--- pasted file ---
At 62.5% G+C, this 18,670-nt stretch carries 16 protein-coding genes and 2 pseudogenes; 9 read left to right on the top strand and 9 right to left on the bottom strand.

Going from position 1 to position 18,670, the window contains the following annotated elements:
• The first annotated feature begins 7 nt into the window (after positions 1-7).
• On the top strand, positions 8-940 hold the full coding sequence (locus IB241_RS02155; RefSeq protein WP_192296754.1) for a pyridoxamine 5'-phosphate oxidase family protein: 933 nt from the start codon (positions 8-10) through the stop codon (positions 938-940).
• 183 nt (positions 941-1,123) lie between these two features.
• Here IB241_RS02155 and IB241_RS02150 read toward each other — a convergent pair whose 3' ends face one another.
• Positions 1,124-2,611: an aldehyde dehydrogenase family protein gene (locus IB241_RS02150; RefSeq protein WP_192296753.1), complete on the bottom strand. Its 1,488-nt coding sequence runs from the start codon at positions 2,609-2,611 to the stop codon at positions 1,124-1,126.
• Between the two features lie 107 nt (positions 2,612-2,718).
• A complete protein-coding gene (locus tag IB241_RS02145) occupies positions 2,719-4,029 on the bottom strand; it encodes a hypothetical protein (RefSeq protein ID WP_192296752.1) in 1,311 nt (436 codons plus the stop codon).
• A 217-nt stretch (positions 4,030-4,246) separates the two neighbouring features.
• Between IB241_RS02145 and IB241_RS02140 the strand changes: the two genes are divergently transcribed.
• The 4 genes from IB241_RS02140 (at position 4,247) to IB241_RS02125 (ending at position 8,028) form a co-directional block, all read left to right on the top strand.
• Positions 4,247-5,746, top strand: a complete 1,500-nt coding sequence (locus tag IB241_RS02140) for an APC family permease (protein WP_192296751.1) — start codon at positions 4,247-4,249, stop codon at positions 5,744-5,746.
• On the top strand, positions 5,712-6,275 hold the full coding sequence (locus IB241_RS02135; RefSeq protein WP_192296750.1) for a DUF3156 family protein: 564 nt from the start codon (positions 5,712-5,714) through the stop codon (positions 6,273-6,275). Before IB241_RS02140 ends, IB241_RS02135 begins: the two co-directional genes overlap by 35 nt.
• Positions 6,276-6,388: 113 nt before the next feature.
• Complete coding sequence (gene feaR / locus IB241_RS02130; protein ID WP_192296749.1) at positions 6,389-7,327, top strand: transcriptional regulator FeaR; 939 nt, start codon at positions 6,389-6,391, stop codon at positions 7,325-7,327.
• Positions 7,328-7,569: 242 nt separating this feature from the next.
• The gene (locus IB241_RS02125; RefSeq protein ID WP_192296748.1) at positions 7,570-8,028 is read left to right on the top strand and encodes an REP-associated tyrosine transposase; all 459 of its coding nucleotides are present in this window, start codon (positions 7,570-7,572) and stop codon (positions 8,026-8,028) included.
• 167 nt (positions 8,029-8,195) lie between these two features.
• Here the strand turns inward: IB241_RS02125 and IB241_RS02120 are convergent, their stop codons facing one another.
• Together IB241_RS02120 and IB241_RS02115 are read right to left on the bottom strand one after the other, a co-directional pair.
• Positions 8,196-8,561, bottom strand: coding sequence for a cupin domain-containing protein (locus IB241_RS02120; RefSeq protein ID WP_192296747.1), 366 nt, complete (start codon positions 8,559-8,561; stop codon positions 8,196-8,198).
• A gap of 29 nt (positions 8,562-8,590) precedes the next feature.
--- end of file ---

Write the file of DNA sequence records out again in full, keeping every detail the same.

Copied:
At 62.5% G+C, this 18,670-nt stretch carries 16 protein-coding genes and 2 pseudogenes; 9 read left to right on the top strand and 9 right to left on the bottom strand.

Going from position 1 to position 18,670, the window contains the following annotated elements:
• The first annotated feature begins 7 nt into the window (after positions 1-7).
• On the top strand, positions 8-940 hold the full coding sequence (locus IB241_RS02155; RefSeq protein WP_192296754.1) for a pyridoxamine 5'-phosphate oxidase family protein: 933 nt from the start codon (positions 8-10) through the stop codon (positions 938-940).
• 183 nt (positions 941-1,123) lie between these two features.
• Here IB241_RS02155 and IB241_RS02150 read toward each other — a convergent pair whose 3' ends face one another.
• Positions 1,124-2,611: an aldehyde dehydrogenase family protein gene (locus IB241_RS02150; RefSeq protein WP_192296753.1), complete on the bottom strand. Its 1,488-nt coding sequence runs from the start codon at positions 2,609-2,611 to the stop codon at positions 1,124-1,126.
• Between the two features lie 107 nt (positions 2,612-2,718).
• A complete protein-coding gene (locus tag IB241_RS02145) occupies positions 2,719-4,029 on the bottom strand; it encodes a hypothetical protein (RefSeq protein ID WP_192296752.1) in 1,311 nt (436 codons plus the stop codon).
• A 217-nt stretch (positions 4,030-4,246) separates the two neighbouring features.
• Between IB241_RS02145 and IB241_RS02140 the strand changes: the two genes are divergently transcribed.
• The 4 genes from IB241_RS02140 (at position 4,247) to IB241_RS02125 (ending at position 8,028) form a co-directional block, all read left to right on the top strand.
• Positions 4,247-5,746, top strand: a complete 1,500-nt coding sequence (locus tag IB241_RS02140) for an APC family permease (protein WP_192296751.1) — start codon at positions 4,247-4,249, stop codon at positions 5,744-5,746.
• On the top strand, positions 5,712-6,275 hold the full coding sequence (locus IB241_RS02135; RefSeq protein WP_192296750.1) for a DUF3156 family protein: 564 nt from the start codon (positions 5,712-5,714) through the stop codon (positions 6,273-6,275). Before IB241_RS02140 ends, IB241_RS02135 begins: the two co-directional genes overlap by 35 nt.
• Positions 6,276-6,388: 113 nt before the next feature.
• Complete coding sequence (gene feaR / locus IB241_RS02130; protein ID WP_192296749.1) at positions 6,389-7,327, top strand: transcriptional regulator FeaR; 939 nt, start codon at positions 6,389-6,391, stop codon at positions 7,325-7,327.
• Positions 7,328-7,569: 242 nt separating this feature from the next.
• The gene (locus IB241_RS02125; RefSeq protein ID WP_192296748.1) at positions 7,570-8,028 is read left to right on the top strand and encodes an REP-associated tyrosine transposase; all 459 of its coding nucleotides are present in this window, start codon (positions 7,570-7,572) and stop codon (positions 8,026-8,028) included.
• 167 nt (positions 8,029-8,195) lie between these two features.
• Here the strand turns inward: IB241_RS02125 and IB241_RS02120 are convergent, their stop codons facing one another.
• Together IB241_RS02120 and IB241_RS02115 are read right to left on the bottom strand one after the other, a co-directional pair.
• Positions 8,196-8,561, bottom strand: coding sequence for a cupin domain-containing protein (locus IB241_RS02120; RefSeq protein ID WP_192296747.1), 366 nt, complete (start codon positions 8,559-8,561; stop codon positions 8,196-8,198).
• A gap of 29 nt (positions 8,562-8,590) precedes the next feature.